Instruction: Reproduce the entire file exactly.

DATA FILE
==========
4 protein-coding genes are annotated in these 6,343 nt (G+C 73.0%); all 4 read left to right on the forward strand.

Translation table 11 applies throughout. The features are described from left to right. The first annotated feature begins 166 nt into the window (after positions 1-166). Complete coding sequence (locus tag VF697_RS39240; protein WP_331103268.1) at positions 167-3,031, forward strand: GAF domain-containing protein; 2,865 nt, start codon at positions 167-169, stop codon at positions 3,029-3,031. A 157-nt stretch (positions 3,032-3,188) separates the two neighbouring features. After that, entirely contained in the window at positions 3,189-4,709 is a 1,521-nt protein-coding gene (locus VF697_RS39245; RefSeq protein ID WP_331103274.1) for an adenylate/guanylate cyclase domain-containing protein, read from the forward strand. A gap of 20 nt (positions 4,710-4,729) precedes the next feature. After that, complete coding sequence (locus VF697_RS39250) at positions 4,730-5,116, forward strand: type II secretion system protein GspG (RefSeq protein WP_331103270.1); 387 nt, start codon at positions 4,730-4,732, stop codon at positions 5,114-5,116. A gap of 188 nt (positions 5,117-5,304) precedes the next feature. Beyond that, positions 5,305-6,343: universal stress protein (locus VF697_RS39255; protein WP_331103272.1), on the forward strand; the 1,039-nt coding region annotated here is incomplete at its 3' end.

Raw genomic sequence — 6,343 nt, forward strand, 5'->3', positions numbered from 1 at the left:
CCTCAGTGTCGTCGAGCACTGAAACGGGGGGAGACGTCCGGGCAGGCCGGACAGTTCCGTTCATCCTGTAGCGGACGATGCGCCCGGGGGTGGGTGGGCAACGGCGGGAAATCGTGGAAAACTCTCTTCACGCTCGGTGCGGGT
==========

4 protein-coding genes are annotated in these 6,343 nt (G+C 73.0%); all 4 read left to right on the forward strand.

Translation table 11 applies throughout. The features are described from left to right. The first annotated feature begins 166 nt into the window (after positions 1-166). Complete coding sequence (locus tag VF697_RS39240; protein WP_331103268.1) at positions 167-3,031, forward strand: GAF domain-containing protein; 2,865 nt, start codon at positions 167-169, stop codon at positions 3,029-3,031. A 157-nt stretch (positions 3,032-3,188) separates the two neighbouring features. After that, entirely contained in the window at positions 3,189-4,709 is a 1,521-nt protein-coding gene (locus VF697_RS39245; RefSeq protein ID WP_331103274.1) for an adenylate/guanylate cyclase domain-containing protein, read from the forward strand. A gap of 20 nt (positions 4,710-4,729) precedes the next feature. After that, complete coding sequence (locus VF697_RS39250) at positions 4,730-5,116, forward strand: type II secretion system protein GspG (RefSeq protein WP_331103270.1); 387 nt, start codon at positions 4,730-4,732, stop codon at positions 5,114-5,116. A gap of 188 nt (positions 5,117-5,304) precedes the next feature. Beyond that, positions 5,305-6,343: universal stress protein (locus VF697_RS39255; protein WP_331103272.1), on the forward strand; the 1,039-nt coding region annotated here is incomplete at its 3' end.

Raw genomic sequence — 6,343 nt, forward strand, 5'->3', positions numbered from 1 at the left:
CCTCAGTGTCGTCGAGCACTGAAACGGGGGGAGACGTCCGGGCAGGCCGGACAGTTCCGTTCATCCTGTAGCGGACGATGCGCCCGGGGGTGGGTGGGCAACGGCGGGAAATCGTGGAAAACTCTCTTCACGCTCGGTGCGGGT